The yearly conferences in the humanities--MLA, AHA, and others--have brought an onslaught of handwringing over the purpose of graduate education in a collapsing academic job market (not that it was ever that good, even during the bubble years).
William Pannapacker, a.k.a. Thomas H. Benton, Dean Dad, Tenured Radical, and others have weighed in on what graduate students, potential graduate students, and graduate programs should do. Basic message: don't go! Do something else!
Tenured Radical has some particulary intriguing recommendations for humanities graduate programs, her overall point being:
While I don't think Ph.D, programs are responsible for unemployed graduates, they could do a better job of imagining what an intellectual life in the twenty-first century looks like and how the university can connect to the public sphere is more vital ways.
Lots of valid points made in these critiques, reflections, and comments, but there is one thing that always bothers me about them. We seem to pretend that the job market for intellectual work in the "public sphere" is robust compared to academia. Curating? Working in a library? Not so easy to get jobs in those fields, even if you train directly for them. Journalism? Not doing so well lately. "Content providers" on the Internet? Business isn't exactly booming like it was in ye old digital revolution days.
Perhaps the larger problem is not that the academic job market is collapsing, but that the "public sphere" of "intellectual life in the twenty-first century" itself needs reimagining.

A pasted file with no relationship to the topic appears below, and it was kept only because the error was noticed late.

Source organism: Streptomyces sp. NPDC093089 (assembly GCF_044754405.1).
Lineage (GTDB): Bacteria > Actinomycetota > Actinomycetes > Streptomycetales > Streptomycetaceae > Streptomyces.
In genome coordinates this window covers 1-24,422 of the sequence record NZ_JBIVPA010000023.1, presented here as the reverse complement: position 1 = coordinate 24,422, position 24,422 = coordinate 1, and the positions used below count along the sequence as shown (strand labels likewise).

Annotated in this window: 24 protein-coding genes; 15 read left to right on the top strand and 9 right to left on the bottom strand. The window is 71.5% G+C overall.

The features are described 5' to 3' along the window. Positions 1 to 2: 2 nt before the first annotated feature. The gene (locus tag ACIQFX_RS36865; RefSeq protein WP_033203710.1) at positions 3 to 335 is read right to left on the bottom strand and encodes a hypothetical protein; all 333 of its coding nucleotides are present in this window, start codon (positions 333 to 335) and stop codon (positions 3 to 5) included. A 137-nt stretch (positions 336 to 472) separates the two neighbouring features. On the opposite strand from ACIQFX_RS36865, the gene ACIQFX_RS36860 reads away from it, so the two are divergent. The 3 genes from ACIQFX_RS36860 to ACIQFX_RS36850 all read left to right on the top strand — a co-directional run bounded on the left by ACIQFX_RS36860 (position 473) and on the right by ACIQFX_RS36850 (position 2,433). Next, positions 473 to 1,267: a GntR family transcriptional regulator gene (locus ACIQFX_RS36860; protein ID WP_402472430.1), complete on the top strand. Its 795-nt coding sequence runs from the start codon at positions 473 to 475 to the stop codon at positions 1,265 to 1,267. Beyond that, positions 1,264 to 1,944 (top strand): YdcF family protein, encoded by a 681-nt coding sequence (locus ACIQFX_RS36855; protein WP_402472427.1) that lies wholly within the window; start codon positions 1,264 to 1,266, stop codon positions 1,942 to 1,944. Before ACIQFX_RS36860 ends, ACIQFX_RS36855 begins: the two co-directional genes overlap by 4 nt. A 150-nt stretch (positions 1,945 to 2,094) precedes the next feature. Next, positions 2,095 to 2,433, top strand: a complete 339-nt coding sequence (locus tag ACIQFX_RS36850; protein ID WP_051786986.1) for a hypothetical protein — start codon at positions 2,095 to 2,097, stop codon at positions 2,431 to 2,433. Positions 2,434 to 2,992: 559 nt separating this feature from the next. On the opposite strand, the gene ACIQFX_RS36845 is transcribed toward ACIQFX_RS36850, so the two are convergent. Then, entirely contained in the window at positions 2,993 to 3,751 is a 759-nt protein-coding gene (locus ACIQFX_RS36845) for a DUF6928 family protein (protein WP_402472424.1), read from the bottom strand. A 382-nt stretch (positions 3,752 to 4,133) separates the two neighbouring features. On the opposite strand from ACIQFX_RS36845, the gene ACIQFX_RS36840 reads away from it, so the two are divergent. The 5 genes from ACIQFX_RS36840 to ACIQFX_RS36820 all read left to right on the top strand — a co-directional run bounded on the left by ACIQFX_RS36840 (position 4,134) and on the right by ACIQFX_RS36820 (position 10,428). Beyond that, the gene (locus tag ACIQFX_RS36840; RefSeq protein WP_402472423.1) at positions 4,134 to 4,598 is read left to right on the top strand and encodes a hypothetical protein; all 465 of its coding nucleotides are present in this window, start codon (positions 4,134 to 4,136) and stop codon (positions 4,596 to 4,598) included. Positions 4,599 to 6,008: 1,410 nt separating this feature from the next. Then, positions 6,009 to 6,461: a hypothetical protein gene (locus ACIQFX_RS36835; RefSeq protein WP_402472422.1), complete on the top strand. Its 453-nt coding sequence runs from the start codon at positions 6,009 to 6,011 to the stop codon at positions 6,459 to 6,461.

I don't mean that everyone should start twittering and blogging and chattering away right now. What I mean is that the problem of the academy is also an opportunity to imagine a "public sphere" and an "intellectual life" whose institutions, economies, and values are not dominated by neo-liberal ideologies of efficiency, productivity, and profit, but also thought, interaction, care, deliberation, reading, and time-consuming investigations. Less banking, more seminars!
Maybe the answer, weirdly, is not that graduate admissions should be limited, but actually that more people should be going to graduate school rather than fewer.
They should be spending more time studying, and part of this study should be about developing a robust graduate education that connects the time-honored traditions of scholasticism--specialization, mentoring, arguing, getting a bit lost in a corner of a discipline--to the reimagining of the public sphere as a place in which the peculiarities of the academia and the general good intersect.
This would mean a dramatic turn in the kind of institutional work of academics, universities, and others. It would mean building a counter-movement to the corporatization of everything that for so many people now feels like the only path. It would mean a lot of struggle. But maybe if things keep getting worse, this struggle will make more and more sense.
Instead of all the banter about how liberal-arts training is the key to finding employment, let's start talking about how we could imagine the kind of employment that would suit people with a liberal-arts orientation.*
For intriguing takes on the Ph.D. job situation, see:
*Admittedly, this kind of talk occurs more at the undergraduate level, but it's part of the same mindset that dismisses Ph.D. training as pointless and irrelevant.